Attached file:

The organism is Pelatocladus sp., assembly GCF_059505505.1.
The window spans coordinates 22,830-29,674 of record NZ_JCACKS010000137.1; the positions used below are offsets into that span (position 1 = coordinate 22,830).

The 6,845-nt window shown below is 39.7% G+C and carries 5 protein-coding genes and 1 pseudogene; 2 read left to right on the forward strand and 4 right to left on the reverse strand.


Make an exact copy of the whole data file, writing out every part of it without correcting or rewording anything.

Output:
The organism is Pelatocladus sp., assembly GCF_059505505.1.
The window spans coordinates 22,830-29,674 of record NZ_JCACKS010000137.1; the positions used below are offsets into that span (position 1 = coordinate 22,830).

The 6,845-nt window shown below is 39.7% G+C and carries 5 protein-coding genes and 1 pseudogene; 2 read left to right on the forward strand and 4 right to left on the reverse strand.